by Byron Dean
A brief travel report after visiting Croatia.
|Little over a decade ago it was but a war-torn state in the crossroads of Europe yet to recover from its brutal war of independence with Yugoslavia; today, the ex- socialist state is a thriving tourist destination renowned for its cheap food and dazzling natural beauty.
I could have chosen to write an article about the hoards of young Britons who have discovered its stunning beaches and thriving party-scene, but instead let me tell of a country whose story runs far more deeply, and which offers the more perceptive tourist—fuelled by a thirst for cultural indulgence rather than alcohol—the sensory exhilaration of a trip through a land of untold natural wonder where the poignant history of the natives lingers mysteriously in the warm summer air.
On seeing for the first time the rugged cliffs which tower above the Adriatic coast of Croatia like impenetrable gates to another world, one can easily find themselves swept by the currents of fascination and awe to the dark, enigmatic days of the secretive socialist state of which it was once a part. The sense of seclusion which must have been created by the combination of the oppressive regime which governed this narrow stretch of coastline and the cliffs which separate it from the rest of the country and the world is striking, and to have known that the same regime existed even far beyond those cliffs must have been a truly miserable concept.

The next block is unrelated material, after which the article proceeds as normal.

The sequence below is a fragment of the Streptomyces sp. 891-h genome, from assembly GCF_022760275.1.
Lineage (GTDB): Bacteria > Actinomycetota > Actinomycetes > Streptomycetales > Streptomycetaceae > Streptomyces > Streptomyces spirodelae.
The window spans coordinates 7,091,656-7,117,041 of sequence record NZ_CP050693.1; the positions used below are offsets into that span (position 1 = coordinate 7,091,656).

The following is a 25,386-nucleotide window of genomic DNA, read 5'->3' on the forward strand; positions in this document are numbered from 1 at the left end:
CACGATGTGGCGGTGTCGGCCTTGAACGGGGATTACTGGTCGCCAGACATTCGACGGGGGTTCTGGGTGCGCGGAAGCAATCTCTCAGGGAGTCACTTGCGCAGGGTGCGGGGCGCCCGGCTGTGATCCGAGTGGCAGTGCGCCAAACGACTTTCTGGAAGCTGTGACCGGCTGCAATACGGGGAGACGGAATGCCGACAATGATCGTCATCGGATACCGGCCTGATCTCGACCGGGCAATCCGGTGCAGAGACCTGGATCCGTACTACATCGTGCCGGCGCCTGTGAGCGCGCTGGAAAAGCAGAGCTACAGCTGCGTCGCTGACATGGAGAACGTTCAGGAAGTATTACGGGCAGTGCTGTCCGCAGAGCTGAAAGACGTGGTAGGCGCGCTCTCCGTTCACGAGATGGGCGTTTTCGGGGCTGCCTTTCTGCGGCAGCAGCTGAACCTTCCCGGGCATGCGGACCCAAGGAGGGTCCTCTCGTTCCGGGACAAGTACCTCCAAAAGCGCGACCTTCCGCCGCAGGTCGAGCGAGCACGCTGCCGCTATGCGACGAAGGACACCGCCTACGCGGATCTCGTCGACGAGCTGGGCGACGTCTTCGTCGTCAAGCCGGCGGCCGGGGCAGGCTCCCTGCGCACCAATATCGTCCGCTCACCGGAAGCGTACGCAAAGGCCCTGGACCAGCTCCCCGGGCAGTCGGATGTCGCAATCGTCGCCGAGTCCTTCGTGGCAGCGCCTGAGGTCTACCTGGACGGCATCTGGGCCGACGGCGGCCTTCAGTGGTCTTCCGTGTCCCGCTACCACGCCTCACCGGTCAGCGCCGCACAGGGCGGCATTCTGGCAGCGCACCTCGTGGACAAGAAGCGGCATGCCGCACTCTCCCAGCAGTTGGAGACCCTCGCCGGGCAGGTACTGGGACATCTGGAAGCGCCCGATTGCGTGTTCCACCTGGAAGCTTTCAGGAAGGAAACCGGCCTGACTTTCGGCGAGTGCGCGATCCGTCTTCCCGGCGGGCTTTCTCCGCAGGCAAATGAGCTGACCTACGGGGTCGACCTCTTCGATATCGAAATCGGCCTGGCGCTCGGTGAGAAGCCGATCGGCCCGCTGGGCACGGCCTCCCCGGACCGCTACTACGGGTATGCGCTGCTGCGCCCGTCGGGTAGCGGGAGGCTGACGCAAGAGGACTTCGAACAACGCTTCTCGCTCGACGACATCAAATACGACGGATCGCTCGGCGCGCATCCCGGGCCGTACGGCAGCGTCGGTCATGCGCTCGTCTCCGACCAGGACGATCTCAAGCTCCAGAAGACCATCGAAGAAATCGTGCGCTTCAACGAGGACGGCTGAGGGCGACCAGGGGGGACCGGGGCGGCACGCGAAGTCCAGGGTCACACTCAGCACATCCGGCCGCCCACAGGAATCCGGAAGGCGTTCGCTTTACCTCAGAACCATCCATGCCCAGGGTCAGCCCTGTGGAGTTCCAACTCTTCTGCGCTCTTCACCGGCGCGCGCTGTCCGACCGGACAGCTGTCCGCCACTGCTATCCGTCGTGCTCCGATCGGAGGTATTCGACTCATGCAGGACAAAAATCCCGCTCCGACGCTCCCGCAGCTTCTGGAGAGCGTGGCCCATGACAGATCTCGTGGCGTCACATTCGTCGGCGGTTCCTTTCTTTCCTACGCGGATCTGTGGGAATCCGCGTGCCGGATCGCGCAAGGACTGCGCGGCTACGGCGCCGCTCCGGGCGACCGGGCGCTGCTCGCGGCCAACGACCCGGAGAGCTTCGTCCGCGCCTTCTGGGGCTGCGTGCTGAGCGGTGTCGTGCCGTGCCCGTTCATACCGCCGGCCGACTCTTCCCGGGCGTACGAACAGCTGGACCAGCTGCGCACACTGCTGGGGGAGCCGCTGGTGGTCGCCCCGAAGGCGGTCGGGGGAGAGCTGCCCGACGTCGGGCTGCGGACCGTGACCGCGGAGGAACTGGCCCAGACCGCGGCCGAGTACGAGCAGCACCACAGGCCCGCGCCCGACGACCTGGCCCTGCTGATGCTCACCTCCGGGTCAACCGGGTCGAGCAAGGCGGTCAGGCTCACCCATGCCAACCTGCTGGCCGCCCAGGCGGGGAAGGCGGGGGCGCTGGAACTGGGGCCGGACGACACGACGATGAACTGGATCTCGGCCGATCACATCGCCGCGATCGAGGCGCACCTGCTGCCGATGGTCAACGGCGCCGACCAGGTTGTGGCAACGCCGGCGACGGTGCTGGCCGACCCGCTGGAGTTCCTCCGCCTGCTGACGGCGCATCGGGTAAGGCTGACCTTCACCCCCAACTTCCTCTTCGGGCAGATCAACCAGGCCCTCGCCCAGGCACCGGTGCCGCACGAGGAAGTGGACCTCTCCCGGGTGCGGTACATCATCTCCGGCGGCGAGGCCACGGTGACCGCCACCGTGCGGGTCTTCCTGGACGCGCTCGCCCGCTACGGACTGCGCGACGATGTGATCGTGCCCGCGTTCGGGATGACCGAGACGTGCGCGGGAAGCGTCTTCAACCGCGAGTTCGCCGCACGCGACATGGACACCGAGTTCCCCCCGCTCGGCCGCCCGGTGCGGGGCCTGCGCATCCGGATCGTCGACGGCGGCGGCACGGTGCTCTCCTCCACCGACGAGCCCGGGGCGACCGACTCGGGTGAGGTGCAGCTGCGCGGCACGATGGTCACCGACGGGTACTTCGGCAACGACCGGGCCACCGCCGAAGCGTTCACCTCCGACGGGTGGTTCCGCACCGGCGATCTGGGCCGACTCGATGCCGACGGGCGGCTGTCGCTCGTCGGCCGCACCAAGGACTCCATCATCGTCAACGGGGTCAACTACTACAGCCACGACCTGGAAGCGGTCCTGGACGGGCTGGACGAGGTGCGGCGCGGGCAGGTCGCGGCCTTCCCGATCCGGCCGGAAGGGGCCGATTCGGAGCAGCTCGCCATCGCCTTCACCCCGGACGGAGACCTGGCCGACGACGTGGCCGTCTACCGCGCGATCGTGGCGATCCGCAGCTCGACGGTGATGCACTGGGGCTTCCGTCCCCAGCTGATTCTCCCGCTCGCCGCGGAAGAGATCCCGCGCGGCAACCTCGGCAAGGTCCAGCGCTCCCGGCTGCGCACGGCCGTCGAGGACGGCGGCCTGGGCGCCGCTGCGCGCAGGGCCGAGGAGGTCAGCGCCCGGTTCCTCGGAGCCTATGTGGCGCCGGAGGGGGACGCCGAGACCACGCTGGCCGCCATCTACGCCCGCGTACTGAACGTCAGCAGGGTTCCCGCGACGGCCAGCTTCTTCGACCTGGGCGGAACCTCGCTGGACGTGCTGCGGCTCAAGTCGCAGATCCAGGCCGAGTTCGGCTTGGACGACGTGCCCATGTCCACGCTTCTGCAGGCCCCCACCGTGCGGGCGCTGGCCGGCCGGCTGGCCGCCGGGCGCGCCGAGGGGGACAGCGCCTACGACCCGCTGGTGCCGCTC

Yet today no such bleakness plagues the land: those same cliffs form nothing more than the backdrop to what is surely one of Europe’s most breathtaking coastlines, complete with picturesque harbours, idyllic beaches and charming local markets.
From Makarska—a peaceful little city located on the Makarska Riviera—boat excursions take tourists to the nearby islands of Brac, Hvar and Korcula, where they can explore the bustling marketplaces and try out the local food (Croation cuisine is heavily seafood based). Time is also set aside for beachgoers, who will have the opportunity to visit the world-famous Zlatni Rat on Brac, where they can take part in a variety of exhilarating water-sports or simply relax in the sun.
Journeying south to Dubrovnik is a necessity for those travellers interested in history. One of the Mediterranean’s top tourist destinations, Dubrovnik is a walled city with an enchanting history dating back for centuries. The battle-wounds of the war of independence with Yugoslavia are still prominent, with bullet holes scarring the faces of the buildings throughout the city. Walking around the city walls offers a unique view of Dubrovnik, and it is from here that you can get some of the most striking views of the harbour.
As a member of the European Union, Croatia is a safe destination with much to offer. Whilst it is becoming increasingly popular with young Britons looking for drinking holidays, much of the country maintains a pleasant balance between tranquillity and excitement, and offers a unique holiday opportunity for history-enthusiasts, thrill-seekers and families alike.